yeah, obviously, again, they have a different structure for health care, and for parental leave, which is a whole nother, that's a whole other that coherence can be present at the bedside.
And we're gonna have on the podcast, Sarah De Gregorio who's the author of the book early in which she she goes through some of the history of neonatology. And she talks about her own experience being a NICU mother. And throughout the book, she does mention how her husband had to basically keep working so that they wouldn't lose coverage for health care insurance. And then it's very stressful, I feel like and especially not just on the family, but on the father where the father makes the sacrifice in this case, I mean, to me, it makes sense. But it makes sense that the Father would be the one making the sacrifice, especially after birth, but it's still a lot of things to ask from the spouse from the supporting partner to say, hey, like, yeah, you're not going to be in NICU as much, yes, you're, you're going to go back to work while your baby is between life and death in the NICU. Just so that we don't lose our health insurance. That's, that's wrong. It just it feels like we could do so much. We're better than that. And so anyway, I'm, I'm curious to ask her about how that went. Because, because she went through it. And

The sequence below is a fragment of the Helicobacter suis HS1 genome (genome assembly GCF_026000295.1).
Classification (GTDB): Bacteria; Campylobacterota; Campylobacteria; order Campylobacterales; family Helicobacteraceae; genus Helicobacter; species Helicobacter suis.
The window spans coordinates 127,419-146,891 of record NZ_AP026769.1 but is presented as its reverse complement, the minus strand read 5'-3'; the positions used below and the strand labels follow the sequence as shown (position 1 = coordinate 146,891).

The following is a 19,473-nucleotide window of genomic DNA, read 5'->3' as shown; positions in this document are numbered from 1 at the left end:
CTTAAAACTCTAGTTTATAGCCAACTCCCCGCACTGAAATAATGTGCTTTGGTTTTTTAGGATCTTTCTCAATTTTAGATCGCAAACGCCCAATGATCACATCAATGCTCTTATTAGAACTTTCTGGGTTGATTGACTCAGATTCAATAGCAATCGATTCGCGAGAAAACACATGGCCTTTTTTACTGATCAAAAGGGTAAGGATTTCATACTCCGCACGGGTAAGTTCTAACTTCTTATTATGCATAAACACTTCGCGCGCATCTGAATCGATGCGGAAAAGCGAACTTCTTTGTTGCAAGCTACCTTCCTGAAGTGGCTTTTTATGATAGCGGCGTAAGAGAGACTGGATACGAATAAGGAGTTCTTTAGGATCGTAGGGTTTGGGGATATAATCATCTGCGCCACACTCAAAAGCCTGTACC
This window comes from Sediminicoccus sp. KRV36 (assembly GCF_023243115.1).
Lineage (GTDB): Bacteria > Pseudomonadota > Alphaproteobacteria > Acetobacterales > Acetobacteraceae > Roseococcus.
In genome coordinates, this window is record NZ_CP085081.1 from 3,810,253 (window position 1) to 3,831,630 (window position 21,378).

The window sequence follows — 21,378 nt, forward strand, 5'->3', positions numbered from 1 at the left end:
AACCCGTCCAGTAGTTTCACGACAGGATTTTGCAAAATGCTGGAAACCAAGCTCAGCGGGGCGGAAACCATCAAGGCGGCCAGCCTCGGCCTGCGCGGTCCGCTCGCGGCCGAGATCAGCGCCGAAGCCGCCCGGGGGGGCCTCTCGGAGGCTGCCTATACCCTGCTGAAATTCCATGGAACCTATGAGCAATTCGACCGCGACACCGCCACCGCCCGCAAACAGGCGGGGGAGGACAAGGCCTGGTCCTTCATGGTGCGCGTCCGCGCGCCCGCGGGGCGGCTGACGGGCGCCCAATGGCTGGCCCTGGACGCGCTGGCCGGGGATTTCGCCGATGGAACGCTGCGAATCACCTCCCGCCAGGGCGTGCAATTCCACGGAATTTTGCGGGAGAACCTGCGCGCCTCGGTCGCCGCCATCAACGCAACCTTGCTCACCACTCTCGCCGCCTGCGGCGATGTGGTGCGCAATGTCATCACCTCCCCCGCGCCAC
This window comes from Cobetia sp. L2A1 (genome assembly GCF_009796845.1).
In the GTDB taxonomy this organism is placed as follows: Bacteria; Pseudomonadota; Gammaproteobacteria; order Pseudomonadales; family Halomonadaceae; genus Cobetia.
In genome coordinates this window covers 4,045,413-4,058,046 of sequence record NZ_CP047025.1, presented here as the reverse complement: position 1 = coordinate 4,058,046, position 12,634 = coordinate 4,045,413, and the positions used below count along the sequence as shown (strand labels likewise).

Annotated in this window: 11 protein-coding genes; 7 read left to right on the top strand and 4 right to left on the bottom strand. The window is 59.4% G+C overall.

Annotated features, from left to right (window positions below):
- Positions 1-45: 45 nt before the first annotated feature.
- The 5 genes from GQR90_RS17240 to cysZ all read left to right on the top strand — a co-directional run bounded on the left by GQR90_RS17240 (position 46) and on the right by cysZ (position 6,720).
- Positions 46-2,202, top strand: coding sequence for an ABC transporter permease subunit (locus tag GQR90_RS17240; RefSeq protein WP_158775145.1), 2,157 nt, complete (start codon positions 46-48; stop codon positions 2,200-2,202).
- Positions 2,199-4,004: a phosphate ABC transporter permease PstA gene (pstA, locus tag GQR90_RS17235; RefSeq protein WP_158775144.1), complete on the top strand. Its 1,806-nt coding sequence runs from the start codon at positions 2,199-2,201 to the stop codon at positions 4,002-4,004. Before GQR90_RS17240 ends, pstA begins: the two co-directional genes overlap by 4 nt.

yeah, and I mean, especially for households like mine, and for households like yours, where, you know, the the father figure shares, like, you know, a lot of the child rearing burden. And, I mean, my daughter is just as bonded to my husband as she is to me, you know, and so this would have a neonatal admission, for him, would have been really difficult, you know, having to not have and at that time, he didn't he, there was no parental leave of paternal leave, and so he wouldn't have been able to stay. The other thing I want to mention about this study that I think they did a really good job with, is that they assigned the term father really was any parent was any partner of the laboring parent who was going to assume a parental role. So they did include same sex couples. And I think that's really important because it, it may or may not matter the sex of that, that the partner or the second parent, but some of these stressors are the same no matter no matter what sex, depending on the table, again, no partners, you know, so anyway, so faxes, please, we have to study all of all of the parents involved.